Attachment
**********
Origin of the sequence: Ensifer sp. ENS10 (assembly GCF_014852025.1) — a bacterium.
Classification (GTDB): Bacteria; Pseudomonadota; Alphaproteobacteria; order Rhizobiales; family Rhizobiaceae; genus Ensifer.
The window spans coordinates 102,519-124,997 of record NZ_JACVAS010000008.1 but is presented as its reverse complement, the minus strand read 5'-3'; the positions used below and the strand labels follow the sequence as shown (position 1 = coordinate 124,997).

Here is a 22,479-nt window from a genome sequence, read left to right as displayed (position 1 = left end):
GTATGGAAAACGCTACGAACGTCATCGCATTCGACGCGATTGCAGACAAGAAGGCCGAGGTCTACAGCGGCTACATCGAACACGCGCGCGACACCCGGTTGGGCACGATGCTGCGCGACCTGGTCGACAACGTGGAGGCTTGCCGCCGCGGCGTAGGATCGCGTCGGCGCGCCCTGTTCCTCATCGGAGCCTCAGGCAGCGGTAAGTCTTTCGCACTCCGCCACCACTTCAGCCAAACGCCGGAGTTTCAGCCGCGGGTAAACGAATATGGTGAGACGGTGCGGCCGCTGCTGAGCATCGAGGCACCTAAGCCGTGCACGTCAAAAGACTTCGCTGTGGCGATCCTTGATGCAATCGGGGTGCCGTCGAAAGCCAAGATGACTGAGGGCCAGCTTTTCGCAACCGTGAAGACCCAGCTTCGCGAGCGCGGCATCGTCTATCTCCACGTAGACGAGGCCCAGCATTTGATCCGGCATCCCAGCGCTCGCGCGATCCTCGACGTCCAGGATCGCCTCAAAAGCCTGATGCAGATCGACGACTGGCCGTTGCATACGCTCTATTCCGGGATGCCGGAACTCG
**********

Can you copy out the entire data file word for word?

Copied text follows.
Origin of the sequence: Ensifer sp. ENS10 (assembly GCF_014852025.1) — a bacterium.
Classification (GTDB): Bacteria; Pseudomonadota; Alphaproteobacteria; order Rhizobiales; family Rhizobiaceae; genus Ensifer.
The window spans coordinates 102,519-124,997 of record NZ_JACVAS010000008.1 but is presented as its reverse complement, the minus strand read 5'-3'; the positions used below and the strand labels follow the sequence as shown (position 1 = coordinate 124,997).

Here is a 22,479-nt window from a genome sequence, read left to right as displayed (position 1 = left end):
GTATGGAAAACGCTACGAACGTCATCGCATTCGACGCGATTGCAGACAAGAAGGCCGAGGTCTACAGCGGCTACATCGAACACGCGCGCGACACCCGGTTGGGCACGATGCTGCGCGACCTGGTCGACAACGTGGAGGCTTGCCGCCGCGGCGTAGGATCGCGTCGGCGCGCCCTGTTCCTCATCGGAGCCTCAGGCAGCGGTAAGTCTTTCGCACTCCGCCACCACTTCAGCCAAACGCCGGAGTTTCAGCCGCGGGTAAACGAATATGGTGAGACGGTGCGGCCGCTGCTGAGCATCGAGGCACCTAAGCCGTGCACGTCAAAAGACTTCGCTGTGGCGATCCTTGATGCAATCGGGGTGCCGTCGAAAGCCAAGATGACTGAGGGCCAGCTTTTCGCAACCGTGAAGACCCAGCTTCGCGAGCGCGGCATCGTCTATCTCCACGTAGACGAGGCCCAGCATTTGATCCGGCATCCCAGCGCTCGCGCGATCCTCGACGTCCAGGATCGCCTCAAAAGCCTGATGCAGATCGACGACTGGCCGTTGCATACGCTCTATTCCGGGATGCCGGAACTCG